The lead character, young Shawnouk kills a man during a robbery and flees into the forest. Deciding to return to his Atikamekw village in Quebec, he tries to return to his everyday life, but is haunted by his past. Covering gritty, everyday issues of Native life on reservations from hunger and poverty to less talked about social issues of teen suicide and struggling family dynamics, Shawnouk must overcome his despair and redeem himself using traditional cleansing rituals.

Before the Streets celebrates a revival of the Native culture and its traditions, as embodied by the very actors who participated in the film. The first dramatic feature shot in the native language of Atikamekw, the film boasts a cast composed almost entirely of non-professionals living and working in the villages where the film was shot. The story takes place in Manawan, while a forest fire closes in on the nearby village of Wemotaci.


Director, producer and writer Chloe Leriche set out to highlight First Nations resilience and how it manifests itself.

Director, producer and writer Chloe Leriche set out to highlight First Nations resilience and how it manifests itself. Photo/Micheal Rios, Tulalip News


First-time feature director Chloe Leriche made Before the Streets with the collaboration of Quebec’s three Atikamekw communities, in drawing on all the vitality they embody. By following the pacing of her non-professional actors, she created a distinct style that goes beyond notions of the North American indie genre and recent media reports on the dismal conditions in Canada’s Native communities.

“I was working for Wapikoni Mobile, a project that involved traveling to Native communities in a trailer equipped with video cameras and editing tables. The idea was to encourage young people to express themselves through cinema,” says Director Chloe of how the inspiration for her film came about. “The first time I went to Obedjiwan, an Atikamekw community in northern Mauricie, I met a young man in the street and suggested he make a documentary on whatever subject he wanted. We went to look for two of his friends to hold the camera and record sound. I told his friends to ask him questions, and we filmed in different places around the village. Speaking to the camera, he talked about friends and relatives of his who had taken their own lives. The longer we shot, the longer the list of names grew. It was harrowing. After that, of the different scripts I was developing, Before the Streets forced itself on me like a scream. I felt compelled to make it, it became a necessity. The project grabbed hold of me and wouldn’t let go.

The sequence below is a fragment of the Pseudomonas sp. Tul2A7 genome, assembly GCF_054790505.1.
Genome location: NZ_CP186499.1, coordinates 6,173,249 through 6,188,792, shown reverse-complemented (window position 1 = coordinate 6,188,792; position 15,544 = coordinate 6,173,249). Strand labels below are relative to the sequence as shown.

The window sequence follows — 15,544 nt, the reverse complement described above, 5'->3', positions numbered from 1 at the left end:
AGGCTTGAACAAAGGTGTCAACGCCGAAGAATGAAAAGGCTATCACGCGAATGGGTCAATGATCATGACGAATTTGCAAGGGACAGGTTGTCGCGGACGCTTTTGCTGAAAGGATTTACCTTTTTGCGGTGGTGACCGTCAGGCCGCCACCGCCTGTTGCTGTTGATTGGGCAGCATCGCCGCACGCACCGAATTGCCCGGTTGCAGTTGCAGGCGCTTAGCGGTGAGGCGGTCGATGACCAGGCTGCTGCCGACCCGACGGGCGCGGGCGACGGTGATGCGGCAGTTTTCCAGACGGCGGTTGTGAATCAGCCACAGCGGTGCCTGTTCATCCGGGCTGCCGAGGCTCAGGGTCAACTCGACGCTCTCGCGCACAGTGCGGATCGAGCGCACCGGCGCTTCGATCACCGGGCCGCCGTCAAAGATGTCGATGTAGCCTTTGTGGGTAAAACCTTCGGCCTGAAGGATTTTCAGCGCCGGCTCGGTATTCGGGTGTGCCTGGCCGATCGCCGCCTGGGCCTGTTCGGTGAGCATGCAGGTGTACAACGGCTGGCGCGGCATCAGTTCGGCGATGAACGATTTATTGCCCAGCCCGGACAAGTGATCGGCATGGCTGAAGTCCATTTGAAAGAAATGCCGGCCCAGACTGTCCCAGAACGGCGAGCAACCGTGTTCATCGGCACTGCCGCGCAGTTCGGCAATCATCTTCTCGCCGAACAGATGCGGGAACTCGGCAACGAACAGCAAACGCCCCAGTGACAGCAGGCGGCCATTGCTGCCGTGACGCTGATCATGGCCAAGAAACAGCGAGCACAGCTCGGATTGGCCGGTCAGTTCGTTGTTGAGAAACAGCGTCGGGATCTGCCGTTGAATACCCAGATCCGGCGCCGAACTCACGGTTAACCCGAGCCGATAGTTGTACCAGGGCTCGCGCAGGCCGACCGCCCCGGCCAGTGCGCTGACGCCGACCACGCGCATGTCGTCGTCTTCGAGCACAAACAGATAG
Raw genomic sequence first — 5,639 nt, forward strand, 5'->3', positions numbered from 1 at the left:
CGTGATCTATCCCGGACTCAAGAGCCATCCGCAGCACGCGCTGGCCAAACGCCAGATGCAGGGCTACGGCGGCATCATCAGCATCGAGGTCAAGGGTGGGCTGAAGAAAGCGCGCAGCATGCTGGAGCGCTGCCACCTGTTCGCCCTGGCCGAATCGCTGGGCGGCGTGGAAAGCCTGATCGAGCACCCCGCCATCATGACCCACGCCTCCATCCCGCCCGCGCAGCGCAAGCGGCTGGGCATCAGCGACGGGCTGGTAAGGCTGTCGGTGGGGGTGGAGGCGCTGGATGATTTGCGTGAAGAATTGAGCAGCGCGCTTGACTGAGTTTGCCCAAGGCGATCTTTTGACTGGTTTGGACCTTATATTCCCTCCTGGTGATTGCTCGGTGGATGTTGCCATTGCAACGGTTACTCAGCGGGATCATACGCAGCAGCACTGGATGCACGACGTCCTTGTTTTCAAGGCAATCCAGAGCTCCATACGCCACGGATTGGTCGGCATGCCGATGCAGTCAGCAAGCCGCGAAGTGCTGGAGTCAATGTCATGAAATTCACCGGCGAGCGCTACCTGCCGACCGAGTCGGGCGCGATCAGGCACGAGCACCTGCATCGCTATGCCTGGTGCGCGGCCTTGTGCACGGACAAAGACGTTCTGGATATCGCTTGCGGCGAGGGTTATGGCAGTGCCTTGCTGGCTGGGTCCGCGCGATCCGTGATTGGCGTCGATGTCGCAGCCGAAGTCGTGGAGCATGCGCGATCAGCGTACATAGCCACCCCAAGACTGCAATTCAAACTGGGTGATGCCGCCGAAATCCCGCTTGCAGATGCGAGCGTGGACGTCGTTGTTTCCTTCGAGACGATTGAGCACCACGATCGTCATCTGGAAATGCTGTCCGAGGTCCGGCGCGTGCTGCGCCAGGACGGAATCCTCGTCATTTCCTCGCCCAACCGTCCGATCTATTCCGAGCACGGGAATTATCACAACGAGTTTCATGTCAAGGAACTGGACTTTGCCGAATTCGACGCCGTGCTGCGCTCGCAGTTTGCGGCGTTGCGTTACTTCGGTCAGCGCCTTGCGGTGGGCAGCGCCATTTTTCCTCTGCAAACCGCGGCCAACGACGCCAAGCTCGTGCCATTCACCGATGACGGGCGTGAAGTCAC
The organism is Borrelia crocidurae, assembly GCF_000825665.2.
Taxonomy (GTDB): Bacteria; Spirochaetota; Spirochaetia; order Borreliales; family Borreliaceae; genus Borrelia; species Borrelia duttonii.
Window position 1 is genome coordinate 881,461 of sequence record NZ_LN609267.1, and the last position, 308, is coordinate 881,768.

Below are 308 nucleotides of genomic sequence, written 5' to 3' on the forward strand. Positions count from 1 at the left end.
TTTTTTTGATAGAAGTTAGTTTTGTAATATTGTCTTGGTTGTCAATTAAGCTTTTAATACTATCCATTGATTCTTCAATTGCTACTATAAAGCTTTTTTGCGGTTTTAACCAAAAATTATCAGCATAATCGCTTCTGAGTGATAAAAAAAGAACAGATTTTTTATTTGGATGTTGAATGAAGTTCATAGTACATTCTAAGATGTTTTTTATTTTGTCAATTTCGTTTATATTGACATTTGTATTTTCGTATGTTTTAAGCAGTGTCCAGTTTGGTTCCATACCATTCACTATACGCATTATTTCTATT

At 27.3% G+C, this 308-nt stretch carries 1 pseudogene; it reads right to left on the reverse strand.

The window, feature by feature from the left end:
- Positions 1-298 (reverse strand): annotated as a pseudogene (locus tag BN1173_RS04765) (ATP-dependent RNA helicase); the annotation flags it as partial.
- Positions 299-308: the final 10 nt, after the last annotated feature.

Lead character Shawnouk undergoes traditional cleansing ceremonies in order to move forward with his life.

Lead character Shawnouk undergoes traditional cleansing ceremonies in order to move forward with his life. Image courtesy of Chloe Leriche


I spent a lot of time in different native communities. I visited Obedjiwan several times; in all I must have spent six months there,” continues Chloe. “I took part in many traditional ceremonies and pow wows, I lived with different families and made many friends. I also did research and read about the Native concept of restorative justice. I attended councils of elders, where village elders meet to discuss different issues and question solutions. In my film, the resolution, with the return to tradition, grew out of these exchanges.”

We know that there is a large group of people in America that are going unnoticed and often, unappreciated. Filmmakers like Sterlin and Chloe, bringing Native films to the table, are allowing their audience to be exposed to Native culture and see that the marginalized have something important to say. While installing themselves in a genre often thought reserved only for the rich and upper-class, whether it’s Native filmmakers breaking out onto the circuit or just films in general portraying Native life in today’s modern times, the presentation of Native films is a significant shock to the system. They help to shed an accurate light on so many Native issues, like homelessness and teen suicide on reservations, commonly hidden in the shadows.



Contact Micheal Rios,